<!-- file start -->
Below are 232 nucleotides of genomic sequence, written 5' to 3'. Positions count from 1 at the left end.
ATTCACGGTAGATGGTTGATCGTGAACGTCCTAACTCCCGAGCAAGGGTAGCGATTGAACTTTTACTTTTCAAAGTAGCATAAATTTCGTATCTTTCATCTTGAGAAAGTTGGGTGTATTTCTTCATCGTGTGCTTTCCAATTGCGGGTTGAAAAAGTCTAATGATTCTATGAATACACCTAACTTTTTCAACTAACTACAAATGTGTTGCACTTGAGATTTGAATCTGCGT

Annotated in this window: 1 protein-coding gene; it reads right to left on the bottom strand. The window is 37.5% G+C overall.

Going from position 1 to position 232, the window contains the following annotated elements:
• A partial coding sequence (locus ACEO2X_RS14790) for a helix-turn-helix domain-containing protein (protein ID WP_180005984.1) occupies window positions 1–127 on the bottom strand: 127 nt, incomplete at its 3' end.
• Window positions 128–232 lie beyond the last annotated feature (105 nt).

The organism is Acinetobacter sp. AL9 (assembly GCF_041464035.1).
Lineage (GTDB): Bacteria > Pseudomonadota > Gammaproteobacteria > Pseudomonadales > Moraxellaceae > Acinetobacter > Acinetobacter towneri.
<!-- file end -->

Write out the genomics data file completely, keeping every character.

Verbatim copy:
Below are 232 nucleotides of genomic sequence, written 5' to 3'. Positions count from 1 at the left end.
ATTCACGGTAGATGGTTGATCGTGAACGTCCTAACTCCCGAGCAAGGGTAGCGATTGAACTTTTACTTTTCAAAGTAGCATAAATTTCGTATCTTTCATCTTGAGAAAGTTGGGTGTATTTCTTCATCGTGTGCTTTCCAATTGCGGGTTGAAAAAGTCTAATGATTCTATGAATACACCTAACTTTTTCAACTAACTACAAATGTGTTGCACTTGAGATTTGAATCTGCGT

Annotated in this window: 1 protein-coding gene; it reads right to left on the bottom strand. The window is 37.5% G+C overall.

Going from position 1 to position 232, the window contains the following annotated elements:
• A partial coding sequence (locus ACEO2X_RS14790) for a helix-turn-helix domain-containing protein (protein ID WP_180005984.1) occupies window positions 1–127 on the bottom strand: 127 nt, incomplete at its 3' end.
• Window positions 128–232 lie beyond the last annotated feature (105 nt).

The organism is Acinetobacter sp. AL9 (assembly GCF_041464035.1).
Lineage (GTDB): Bacteria > Pseudomonadota > Gammaproteobacteria > Pseudomonadales > Moraxellaceae > Acinetobacter > Acinetobacter towneri.